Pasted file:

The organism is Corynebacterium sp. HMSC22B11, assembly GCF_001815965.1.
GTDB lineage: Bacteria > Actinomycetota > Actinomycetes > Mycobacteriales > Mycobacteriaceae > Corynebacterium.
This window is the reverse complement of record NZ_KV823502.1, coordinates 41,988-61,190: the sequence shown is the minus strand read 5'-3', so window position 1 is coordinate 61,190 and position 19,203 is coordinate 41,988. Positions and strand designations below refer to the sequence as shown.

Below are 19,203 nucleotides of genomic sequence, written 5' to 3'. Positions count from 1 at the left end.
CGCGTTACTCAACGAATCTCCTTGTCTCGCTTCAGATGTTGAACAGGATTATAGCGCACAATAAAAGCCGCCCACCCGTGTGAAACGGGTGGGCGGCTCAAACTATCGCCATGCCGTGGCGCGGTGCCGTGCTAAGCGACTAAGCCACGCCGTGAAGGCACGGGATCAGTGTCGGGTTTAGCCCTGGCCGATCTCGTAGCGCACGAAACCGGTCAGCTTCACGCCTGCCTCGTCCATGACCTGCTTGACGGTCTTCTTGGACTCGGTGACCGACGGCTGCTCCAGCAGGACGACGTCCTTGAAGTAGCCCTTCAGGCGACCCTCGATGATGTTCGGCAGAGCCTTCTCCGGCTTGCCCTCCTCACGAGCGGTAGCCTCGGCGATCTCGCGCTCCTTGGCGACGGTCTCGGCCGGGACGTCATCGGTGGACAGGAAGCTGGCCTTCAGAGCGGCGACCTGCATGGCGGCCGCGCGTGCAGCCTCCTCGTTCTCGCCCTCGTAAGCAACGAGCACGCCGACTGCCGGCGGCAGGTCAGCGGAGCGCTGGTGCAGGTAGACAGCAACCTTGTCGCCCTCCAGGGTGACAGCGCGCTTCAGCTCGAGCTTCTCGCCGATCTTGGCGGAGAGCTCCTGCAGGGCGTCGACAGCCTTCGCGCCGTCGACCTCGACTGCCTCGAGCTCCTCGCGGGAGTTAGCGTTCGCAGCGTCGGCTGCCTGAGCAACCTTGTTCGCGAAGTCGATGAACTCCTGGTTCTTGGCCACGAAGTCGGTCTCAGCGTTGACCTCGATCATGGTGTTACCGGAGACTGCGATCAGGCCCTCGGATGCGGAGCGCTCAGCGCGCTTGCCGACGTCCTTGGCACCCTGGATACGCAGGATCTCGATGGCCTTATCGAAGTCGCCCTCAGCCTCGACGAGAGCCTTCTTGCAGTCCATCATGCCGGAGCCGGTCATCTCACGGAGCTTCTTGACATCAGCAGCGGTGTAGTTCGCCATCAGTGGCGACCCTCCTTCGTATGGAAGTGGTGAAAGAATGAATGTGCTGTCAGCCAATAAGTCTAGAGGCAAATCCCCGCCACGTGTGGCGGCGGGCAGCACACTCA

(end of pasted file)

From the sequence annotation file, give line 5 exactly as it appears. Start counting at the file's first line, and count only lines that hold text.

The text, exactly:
CGCGTTACTCAACGAATCTCCTTGTCTCGCTTCAGATGTTGAACAGGATTATAGCGCACAATAAAAGCCGCCCACCCGTGTGAAACGGGTGGGCGGCTCAAACTATCGCCATGCCGTGGCGCGGTGCCGTGCTAAGCGACTAAGCCACGCCGTGAAGGCACGGGATCAGTGTCGGGTTTAGCCCTGGCCGATCTCGTAGCGCACGAAACCGGTCAGCTTCACGCCTGCCTCGTCCATGACCTGCTTGACGGTCTTCTTGGACTCGGTGACCGACGGCTGCTCCAGCAGGACGACGTCCTTGAAGTAGCCCTTCAGGCGACCCTCGATGATGTTCGGCAGAGCCTTCTCCGGCTTGCCCTCCTCACGAGCGGTAGCCTCGGCGATCTCGCGCTCCTTGGCGACGGTCTCGGCCGGGACGTCATCGGTGGACAGGAAGCTGGCCTTCAGAGCGGCGACCTGCATGGCGGCCGCGCGTGCAGCCTCCTCGTTCTCGCCCTCGTAAGCAACGAGCACGCCGACTGCCGGCGGCAGGTCAGCGGAGCGCTGGTGCAGGTAGACAGCAACCTTGTCGCCCTCCAGGGTGACAGCGCGCTTCAGCTCGAGCTTCTCGCCGATCTTGGCGGAGAGCTCCTGCAGGGCGTCGACAGCCTTCGCGCCGTCGACCTCGACTGCCTCGAGCTCCTCGCGGGAGTTAGCGTTCGCAGCGTCGGCTGCCTGAGCAACCTTGTTCGCGAAGTCGATGAACTCCTGGTTCTTGGCCACGAAGTCGGTCTCAGCGTTGACCTCGATCATGGTGTTACCGGAGACTGCGATCAGGCCCTCGGATGCGGAGCGCTCAGCGCGCTTGCCGACGTCCTTGGCACCCTGGATACGCAGGATCTCGATGGCCTTATCGAAGTCGCCCTCAGCCTCGACGAGAGCCTTCTTGCAGTCCATCATGCCGGAGCCGGTCATCTCACGGAGCTTCTTGACATCAGCAGCGGTGTAGTTCGCCATCAGTGGCGACCCTCCTTCGTATGGAAGTGGTGAAAGAATGAATGTGCTGTCAGCCAATAAGTCTAGAGGCAAATCCCCGCCACGTGTGGCGGCGGGCAGCACACTCA